I was lucky enough to be invited to the distinctly upmarket Charlotte Street Hotel in London’s Fitzrovia, as a guest of Transworld for their evening showcasing what they hope will be their best-sellers for 2018. Managing Director Larry Finlay (left) took the stage first, and showed his perfectly justifiable pride in how the group’s editors had managed to pick some astonishingly successful novels over the last few years. Judging what readers might want to read months – if not years – ahead, taking a punt on the talent of someone as yet unknown to book fans, and then backing your judgment with publicity and marketing; these are the skills by which publishers stand or fall, and Larry and his team at Transworld seem to be getting the hard bits right.
Journalist, editor and host of The Vintage podcast, Alex Clark, then invited the featured authors to join her on-stage. Ruth Jones is no stranger to the world of entertainment. Television viewers will know her as writer and co-star of Gavin and Stacey, and her compelling portrayal of Hattie Jacques in Hattie. Her debut novel, Never Greener is all about the dangers of taking second chances in life. Referring to the grass implied by the title, she says,”It’s still grass. Just a different patch of it, that’s all.” As to her writing, she says that she falls in love with her characters, and relishes the fact that this work doesn’t require the make-up trolley. Her tip? Always make a note of every experience, no matter how inconsequential – you never know when it will come in handy.
Karen Cleveland had the furthest to travel for the event – a little matter of 4,000 miles or so – from her home in Virginia. Avid readers of espionage thrillers will be well aware of the principle employers in the town of Langley, Virginia – none other than the staple ingredient of most international conspiracy novels, The Central Intelligence Agency. Karen actually spent years behind The Agency’s high security gates, working as an analyst and specialising in identifying potential foul play from Russia. It’s no surprise then, that her debut novel Need To Know describes a young mother and CIA analyst digitally searching files in hopes of unmasking a Russian sleeper cell in the US, but then making a shocking discovery that threatens her job, her family and her life. Karen’s tip for tyro authors – fit in your writing in any time you can, no matter what other balls you have in the air at the same time.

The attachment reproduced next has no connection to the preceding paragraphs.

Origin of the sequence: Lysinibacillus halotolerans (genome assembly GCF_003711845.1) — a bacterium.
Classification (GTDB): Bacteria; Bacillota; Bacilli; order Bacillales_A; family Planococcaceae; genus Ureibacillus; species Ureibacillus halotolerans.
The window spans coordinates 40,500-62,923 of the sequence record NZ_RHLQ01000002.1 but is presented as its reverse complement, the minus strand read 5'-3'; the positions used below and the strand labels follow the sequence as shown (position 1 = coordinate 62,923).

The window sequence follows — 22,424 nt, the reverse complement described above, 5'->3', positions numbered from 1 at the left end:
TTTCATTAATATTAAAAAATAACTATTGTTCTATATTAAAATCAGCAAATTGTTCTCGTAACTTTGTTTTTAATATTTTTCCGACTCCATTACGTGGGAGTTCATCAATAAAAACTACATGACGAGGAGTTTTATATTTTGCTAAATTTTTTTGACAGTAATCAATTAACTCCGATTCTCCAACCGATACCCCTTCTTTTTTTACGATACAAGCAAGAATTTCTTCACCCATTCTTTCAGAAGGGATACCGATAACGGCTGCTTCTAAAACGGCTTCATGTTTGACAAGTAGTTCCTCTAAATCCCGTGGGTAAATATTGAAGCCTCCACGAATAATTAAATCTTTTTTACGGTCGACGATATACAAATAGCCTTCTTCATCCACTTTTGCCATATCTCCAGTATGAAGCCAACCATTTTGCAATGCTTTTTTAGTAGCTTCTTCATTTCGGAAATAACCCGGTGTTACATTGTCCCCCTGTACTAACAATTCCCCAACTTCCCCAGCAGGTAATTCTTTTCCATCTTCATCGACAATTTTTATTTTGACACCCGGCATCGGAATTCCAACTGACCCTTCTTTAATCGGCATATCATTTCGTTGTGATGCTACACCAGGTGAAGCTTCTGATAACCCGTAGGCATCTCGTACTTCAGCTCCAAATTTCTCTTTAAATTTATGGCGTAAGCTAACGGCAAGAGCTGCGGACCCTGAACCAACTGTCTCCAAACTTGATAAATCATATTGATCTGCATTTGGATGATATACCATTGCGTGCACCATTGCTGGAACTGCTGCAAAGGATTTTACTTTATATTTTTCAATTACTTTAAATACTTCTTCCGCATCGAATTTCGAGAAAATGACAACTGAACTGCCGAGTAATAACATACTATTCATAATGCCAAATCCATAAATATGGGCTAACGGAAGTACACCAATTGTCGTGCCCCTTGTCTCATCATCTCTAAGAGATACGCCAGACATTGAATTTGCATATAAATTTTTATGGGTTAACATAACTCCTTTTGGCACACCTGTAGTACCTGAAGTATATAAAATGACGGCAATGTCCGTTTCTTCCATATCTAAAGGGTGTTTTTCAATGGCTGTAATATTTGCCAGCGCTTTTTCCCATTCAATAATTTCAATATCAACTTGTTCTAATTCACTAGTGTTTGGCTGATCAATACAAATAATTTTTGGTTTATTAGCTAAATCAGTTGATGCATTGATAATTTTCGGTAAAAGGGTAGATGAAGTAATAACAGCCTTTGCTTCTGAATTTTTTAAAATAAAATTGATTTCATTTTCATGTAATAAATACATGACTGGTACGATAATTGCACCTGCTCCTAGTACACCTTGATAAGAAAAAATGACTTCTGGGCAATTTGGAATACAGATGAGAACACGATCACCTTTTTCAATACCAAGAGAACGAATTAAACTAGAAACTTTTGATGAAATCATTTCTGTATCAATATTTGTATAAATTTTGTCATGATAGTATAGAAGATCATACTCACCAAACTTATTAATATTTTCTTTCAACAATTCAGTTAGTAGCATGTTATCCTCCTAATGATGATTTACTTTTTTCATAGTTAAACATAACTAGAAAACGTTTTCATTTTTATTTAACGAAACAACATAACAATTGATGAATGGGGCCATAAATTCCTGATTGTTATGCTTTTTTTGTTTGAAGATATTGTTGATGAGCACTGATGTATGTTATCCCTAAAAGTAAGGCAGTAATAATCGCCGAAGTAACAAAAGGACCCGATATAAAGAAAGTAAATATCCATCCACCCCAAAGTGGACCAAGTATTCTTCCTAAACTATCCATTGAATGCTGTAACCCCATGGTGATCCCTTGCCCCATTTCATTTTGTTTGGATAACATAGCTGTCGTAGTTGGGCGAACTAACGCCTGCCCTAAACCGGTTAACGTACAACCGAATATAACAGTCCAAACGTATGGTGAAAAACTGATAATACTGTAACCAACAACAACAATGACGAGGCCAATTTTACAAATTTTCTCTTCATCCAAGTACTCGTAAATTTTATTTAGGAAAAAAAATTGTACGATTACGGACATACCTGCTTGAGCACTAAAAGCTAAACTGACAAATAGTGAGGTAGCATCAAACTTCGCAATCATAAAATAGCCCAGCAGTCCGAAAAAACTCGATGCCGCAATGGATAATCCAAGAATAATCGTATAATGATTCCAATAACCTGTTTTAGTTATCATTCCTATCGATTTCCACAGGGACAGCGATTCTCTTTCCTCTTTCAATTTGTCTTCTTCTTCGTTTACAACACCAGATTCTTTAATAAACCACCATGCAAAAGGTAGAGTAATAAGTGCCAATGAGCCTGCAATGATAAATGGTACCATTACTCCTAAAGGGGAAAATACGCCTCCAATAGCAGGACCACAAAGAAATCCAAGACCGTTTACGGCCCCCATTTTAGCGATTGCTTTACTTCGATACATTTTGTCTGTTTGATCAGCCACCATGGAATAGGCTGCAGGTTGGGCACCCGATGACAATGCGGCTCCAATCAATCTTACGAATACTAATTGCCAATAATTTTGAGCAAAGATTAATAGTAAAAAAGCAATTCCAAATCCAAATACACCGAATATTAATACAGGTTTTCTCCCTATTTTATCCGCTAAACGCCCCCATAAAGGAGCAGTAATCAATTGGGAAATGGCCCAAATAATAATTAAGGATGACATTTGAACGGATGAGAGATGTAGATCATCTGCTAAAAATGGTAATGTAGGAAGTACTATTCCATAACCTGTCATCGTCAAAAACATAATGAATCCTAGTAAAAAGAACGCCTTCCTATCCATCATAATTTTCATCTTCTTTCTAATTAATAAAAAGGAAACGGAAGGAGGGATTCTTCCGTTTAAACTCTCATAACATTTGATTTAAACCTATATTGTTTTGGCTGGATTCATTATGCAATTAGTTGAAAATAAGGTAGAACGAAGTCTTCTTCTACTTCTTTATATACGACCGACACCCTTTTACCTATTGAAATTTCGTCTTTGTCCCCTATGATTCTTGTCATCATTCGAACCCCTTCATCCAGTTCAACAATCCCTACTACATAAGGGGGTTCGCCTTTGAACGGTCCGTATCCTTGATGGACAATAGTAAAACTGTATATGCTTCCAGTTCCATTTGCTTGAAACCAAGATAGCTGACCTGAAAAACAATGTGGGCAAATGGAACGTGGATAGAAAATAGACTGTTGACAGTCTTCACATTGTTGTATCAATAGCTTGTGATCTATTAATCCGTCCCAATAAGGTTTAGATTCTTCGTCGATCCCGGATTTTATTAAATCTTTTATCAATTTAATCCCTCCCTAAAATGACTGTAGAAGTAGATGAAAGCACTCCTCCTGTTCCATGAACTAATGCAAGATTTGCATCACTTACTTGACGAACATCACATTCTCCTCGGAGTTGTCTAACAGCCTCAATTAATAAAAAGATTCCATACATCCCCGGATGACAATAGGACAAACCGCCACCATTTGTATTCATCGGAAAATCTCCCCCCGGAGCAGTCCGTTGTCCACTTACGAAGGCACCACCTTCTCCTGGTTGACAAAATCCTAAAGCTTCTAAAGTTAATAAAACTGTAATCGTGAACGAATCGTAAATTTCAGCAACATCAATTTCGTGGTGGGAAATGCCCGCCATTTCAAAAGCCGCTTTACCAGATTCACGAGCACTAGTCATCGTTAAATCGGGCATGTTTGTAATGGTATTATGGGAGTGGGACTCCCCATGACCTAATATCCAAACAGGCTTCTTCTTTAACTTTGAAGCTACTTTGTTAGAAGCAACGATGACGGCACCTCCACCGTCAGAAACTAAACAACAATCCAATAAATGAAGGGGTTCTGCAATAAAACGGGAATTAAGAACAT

Anne Youngson is one of my generation – she has reached her biblical allowance of three score and ten – but she is living proof that it is never to late to write a debut novel. Unsurprisingly, Meet Me at the Museum features two people with more of their lives behind them than ahead. Anne has a formidable CV away from her writing; she worked for Land Rover, as Chief Engineer, Defender replacement and, finally, MD of the Special Vehicle Operations. Her two fictional protagonists make an unexpected connection through a love of ancient history, personal treasures, and nature. Anne’s writing tip is simple, but powerful – the more you write, the better you get.
There is nothing more intriguing than other people’s houses. A bourgeois obsession, maybe, but one to which many of us, given the thumbscrew treatment, would reluctantly admit. Rebecca Fleet’s debut novel makes the most of the darker side of the swap. A failing marriage, a mutual loss of faith, no future except one in which personal conflicts guarantee to destroy love; Caroline and Francis hope that new surroundings will provide a jump start to their stalled relationship. Marrying domestic noir with the psychological drama, The House Swap is guaranteed to chill and thrill in equal measure. Rebecca was happy to quote Samuel Johnson as her writing tip.
“A man may write at any time if he will set himself doggedly to it.”
Simon Mayo is a widely respected radio presenter. His weekly good-natured sparring with Mark Kermode on Friday afternoons on BBC Radio Five Live are not to be missed. But Mayo the writer? I have to put my hand up and say that I was unaware of his popular young adult fiction. My excuse is that I am certainly not young, and my detractors will query my being described as adult. However, Simon Mayo’s forthcoming debut in adult fiction sounds fascinating. The Anglo-American conflict of 1812 is one of history’s forgotten episodes, but as well as The White House being torched by British troops, many Americans were taken prisoner and shipped back to Britain, where they were incarcerated within the iconically grim granite walls of Dartmoor Prison. The Shakespearean title of Mayo’s novel is Mad Blood Stirring (Romeo and Juliet) and it tells the story of the violent consequences that followed the segregation of black and white prisoners in Dartmoor. Mayo offers this advice to aspiring novelists. (1) Write to find out, (2) Never be intimidated – if you have an idea that you believe in, stick with it, hold on to it, and to hell with the detractors.